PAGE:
Now remember, once people get to the second book, we want them to buy the volume. We’re no longer interested in selling the episodes. Therefore we’ve increased the price of episodes 8-14 rather significantly to drive people to the volume instead.

What we want to measure is those who FINISHED BOOK ONE. That means anyone who bought the Book One Finale, as well as anyone who bought Midrealm.

AMAZON WYRMSPIRE SALES VERSUS BOOK ONE: 14.6%

KOBO WYRMSPIRE SALES VERSUS BOOK ONE: 17%

But what’s interesting is when we look at who went on to buy the Episodes, despite our attempts to turn them away.

AMAZON EPISODE EIGHT SALES VERSUS BOOK ONE: 26.7%

KOBO EPISODE EIGHT SALES VERSUS BOOK ONE: 23.1%

So a higher number of people on Kobo would rather convert to Book Two than the Episodes, but not as many people as we’d like. We want people to buy Wyrmspire.

We’re clearly not pushing Wyrmspire strongly enough. People must not understand that they’re saving about 60% by buying Wyrmspire instead of the individual episodes. So that’s something we need to take a look at, see how we can make it more clear to people.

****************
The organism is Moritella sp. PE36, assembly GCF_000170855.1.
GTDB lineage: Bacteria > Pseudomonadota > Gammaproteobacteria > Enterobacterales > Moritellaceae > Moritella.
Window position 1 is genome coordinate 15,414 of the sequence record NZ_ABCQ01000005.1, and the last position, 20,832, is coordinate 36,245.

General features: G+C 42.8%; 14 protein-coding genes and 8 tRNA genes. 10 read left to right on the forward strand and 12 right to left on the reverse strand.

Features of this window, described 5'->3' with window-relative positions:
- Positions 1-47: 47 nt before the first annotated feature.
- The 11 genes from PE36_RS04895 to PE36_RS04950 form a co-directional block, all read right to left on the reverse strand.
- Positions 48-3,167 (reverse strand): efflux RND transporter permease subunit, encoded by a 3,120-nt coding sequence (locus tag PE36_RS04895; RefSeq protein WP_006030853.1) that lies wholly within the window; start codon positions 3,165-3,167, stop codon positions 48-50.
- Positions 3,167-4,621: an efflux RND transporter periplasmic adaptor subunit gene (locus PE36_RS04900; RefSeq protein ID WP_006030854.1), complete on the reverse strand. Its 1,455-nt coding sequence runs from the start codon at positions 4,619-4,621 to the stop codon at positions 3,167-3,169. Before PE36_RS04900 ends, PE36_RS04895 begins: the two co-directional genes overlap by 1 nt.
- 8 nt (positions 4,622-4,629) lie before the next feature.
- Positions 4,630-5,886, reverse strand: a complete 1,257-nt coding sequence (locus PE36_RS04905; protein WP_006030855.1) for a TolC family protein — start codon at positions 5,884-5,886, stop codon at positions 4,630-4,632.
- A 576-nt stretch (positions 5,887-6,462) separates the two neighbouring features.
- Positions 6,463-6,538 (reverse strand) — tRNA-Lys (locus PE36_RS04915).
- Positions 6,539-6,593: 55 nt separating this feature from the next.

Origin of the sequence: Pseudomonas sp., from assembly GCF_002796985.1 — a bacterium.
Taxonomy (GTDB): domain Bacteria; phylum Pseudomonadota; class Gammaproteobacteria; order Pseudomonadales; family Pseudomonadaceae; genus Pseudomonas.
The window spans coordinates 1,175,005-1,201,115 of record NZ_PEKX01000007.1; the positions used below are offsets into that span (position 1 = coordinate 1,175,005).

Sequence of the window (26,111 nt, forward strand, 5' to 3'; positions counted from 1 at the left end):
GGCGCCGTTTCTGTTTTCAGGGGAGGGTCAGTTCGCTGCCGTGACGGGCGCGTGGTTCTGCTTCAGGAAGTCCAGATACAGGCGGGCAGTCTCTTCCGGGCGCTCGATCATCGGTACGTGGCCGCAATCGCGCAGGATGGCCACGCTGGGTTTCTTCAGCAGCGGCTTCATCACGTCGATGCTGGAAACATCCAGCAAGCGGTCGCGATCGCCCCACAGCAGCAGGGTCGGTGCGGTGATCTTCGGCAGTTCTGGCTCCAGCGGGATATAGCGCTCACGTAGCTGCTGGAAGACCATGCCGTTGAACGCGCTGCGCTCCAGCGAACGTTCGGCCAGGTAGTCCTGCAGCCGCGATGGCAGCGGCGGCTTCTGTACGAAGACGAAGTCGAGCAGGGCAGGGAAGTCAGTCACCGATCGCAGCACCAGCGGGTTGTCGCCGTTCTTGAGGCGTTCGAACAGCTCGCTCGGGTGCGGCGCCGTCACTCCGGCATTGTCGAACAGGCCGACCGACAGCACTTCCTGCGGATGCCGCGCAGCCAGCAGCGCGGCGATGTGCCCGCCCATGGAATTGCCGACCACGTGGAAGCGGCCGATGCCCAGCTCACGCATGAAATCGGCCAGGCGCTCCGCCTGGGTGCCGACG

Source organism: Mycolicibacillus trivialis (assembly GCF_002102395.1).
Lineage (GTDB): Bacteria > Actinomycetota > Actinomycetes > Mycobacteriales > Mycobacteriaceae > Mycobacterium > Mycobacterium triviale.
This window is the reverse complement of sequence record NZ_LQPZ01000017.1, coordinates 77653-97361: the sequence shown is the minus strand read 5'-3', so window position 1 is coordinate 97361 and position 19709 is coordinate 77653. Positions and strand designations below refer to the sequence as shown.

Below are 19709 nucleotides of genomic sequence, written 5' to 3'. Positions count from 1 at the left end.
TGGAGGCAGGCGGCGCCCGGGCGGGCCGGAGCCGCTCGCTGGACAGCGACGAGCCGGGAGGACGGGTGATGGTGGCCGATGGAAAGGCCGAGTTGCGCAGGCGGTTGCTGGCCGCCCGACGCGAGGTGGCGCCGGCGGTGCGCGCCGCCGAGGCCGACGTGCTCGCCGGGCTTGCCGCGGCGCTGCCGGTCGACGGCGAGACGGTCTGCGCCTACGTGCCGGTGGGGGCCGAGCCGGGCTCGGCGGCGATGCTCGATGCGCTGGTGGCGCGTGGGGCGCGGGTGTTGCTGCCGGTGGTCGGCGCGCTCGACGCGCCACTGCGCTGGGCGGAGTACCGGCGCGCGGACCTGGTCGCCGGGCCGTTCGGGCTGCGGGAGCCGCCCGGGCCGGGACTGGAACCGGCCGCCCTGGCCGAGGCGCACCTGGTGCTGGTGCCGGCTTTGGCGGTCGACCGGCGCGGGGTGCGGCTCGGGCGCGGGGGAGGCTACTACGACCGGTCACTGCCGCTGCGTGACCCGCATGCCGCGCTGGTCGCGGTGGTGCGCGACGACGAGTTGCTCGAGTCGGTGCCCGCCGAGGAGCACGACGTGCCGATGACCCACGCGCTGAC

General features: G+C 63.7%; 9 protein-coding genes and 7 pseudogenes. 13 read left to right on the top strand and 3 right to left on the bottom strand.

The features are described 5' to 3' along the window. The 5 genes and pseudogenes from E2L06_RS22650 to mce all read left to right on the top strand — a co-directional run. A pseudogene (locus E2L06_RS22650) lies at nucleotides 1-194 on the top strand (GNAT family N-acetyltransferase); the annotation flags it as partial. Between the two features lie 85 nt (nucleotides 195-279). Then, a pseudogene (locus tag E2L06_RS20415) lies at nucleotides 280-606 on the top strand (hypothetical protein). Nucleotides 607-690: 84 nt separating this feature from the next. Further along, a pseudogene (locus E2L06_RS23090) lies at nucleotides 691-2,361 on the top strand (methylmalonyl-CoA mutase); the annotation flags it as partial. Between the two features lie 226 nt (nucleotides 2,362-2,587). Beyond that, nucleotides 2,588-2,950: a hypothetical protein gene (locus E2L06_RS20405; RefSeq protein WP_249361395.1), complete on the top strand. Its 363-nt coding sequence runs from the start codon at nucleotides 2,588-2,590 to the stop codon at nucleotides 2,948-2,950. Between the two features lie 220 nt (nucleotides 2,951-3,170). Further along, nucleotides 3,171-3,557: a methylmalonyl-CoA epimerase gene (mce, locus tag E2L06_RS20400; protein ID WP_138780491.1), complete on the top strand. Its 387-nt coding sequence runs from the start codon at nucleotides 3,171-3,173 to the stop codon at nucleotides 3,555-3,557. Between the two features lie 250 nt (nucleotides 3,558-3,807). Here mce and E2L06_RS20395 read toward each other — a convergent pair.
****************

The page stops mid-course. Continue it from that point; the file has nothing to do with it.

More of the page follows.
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When we add up Wyrmspire and Episode Eight sales, on Amazon we can see that we get approximately 41.3% as many buy-ins to Book Two as Book One. This is a much, much better number.

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On Kobo, it’s comparable at 40.1%.

This is significant. It tells us that, on both platforms, about two-fifths of readers who buy Book One (in either format) want to go on and read Book Two. We wish that number was higher, and we’ll work on it, but it’s something.

Let’s check one last table before we go—episode-to-episode drop off for Episodes 8-13. Here’s Amazon:

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We have a MUCH lower drop off rate than we had for the first seven episodes—except for the last one, the Book Two Finale. Why is this?

Well, if someone’s invested in the story up to this point, they’re much less likely to drop off unless the price becomes prohibitive. And that’s probably what’s happening on the Book Two Finale. At $4.99, it’s as much as most other ebooks on the market (it’s also longer than most other ebooks on the market, but whatever). Again, this price was set because we WANT people to go buy Book Two, not the episodes.